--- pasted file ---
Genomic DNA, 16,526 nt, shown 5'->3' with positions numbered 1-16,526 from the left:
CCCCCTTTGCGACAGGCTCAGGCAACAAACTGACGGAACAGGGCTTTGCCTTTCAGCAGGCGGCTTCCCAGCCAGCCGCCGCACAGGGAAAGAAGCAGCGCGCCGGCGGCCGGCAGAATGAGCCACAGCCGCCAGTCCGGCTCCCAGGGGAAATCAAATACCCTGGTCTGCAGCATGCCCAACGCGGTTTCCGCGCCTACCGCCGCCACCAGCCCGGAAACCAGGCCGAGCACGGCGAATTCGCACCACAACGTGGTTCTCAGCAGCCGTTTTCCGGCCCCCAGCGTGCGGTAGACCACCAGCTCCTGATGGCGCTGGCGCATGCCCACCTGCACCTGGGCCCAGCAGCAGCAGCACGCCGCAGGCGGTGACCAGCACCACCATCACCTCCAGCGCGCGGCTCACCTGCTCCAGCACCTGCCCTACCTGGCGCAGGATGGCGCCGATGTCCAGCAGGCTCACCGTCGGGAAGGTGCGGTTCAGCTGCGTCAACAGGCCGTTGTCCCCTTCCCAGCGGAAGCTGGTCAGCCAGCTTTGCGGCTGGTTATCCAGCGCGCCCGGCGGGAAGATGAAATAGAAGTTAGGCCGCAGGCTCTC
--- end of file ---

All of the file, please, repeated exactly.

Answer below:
Genomic DNA, 16,526 nt, shown 5'->3' with positions numbered 1-16,526 from the left:
CCCCCTTTGCGACAGGCTCAGGCAACAAACTGACGGAACAGGGCTTTGCCTTTCAGCAGGCGGCTTCCCAGCCAGCCGCCGCACAGGGAAAGAAGCAGCGCGCCGGCGGCCGGCAGAATGAGCCACAGCCGCCAGTCCGGCTCCCAGGGGAAATCAAATACCCTGGTCTGCAGCATGCCCAACGCGGTTTCCGCGCCTACCGCCGCCACCAGCCCGGAAACCAGGCCGAGCACGGCGAATTCGCACCACAACGTGGTTCTCAGCAGCCGTTTTCCGGCCCCCAGCGTGCGGTAGACCACCAGCTCCTGATGGCGCTGGCGCATGCCCACCTGCACCTGGGCCCAGCAGCAGCAGCACGCCGCAGGCGGTGACCAGCACCACCATCACCTCCAGCGCGCGGCTCACCTGCTCCAGCACCTGCCCTACCTGGCGCAGGATGGCGCCGATGTCCAGCAGGCTCACCGTCGGGAAGGTGCGGTTCAGCTGCGTCAACAGGCCGTTGTCCCCTTCCCAGCGGAAGCTGGTCAGCCAGCTTTGCGGCTGGTTATCCAGCGCGCCCGGCGGGAAGATGAAATAGAAGTTAGGCCGCAGGCTCTC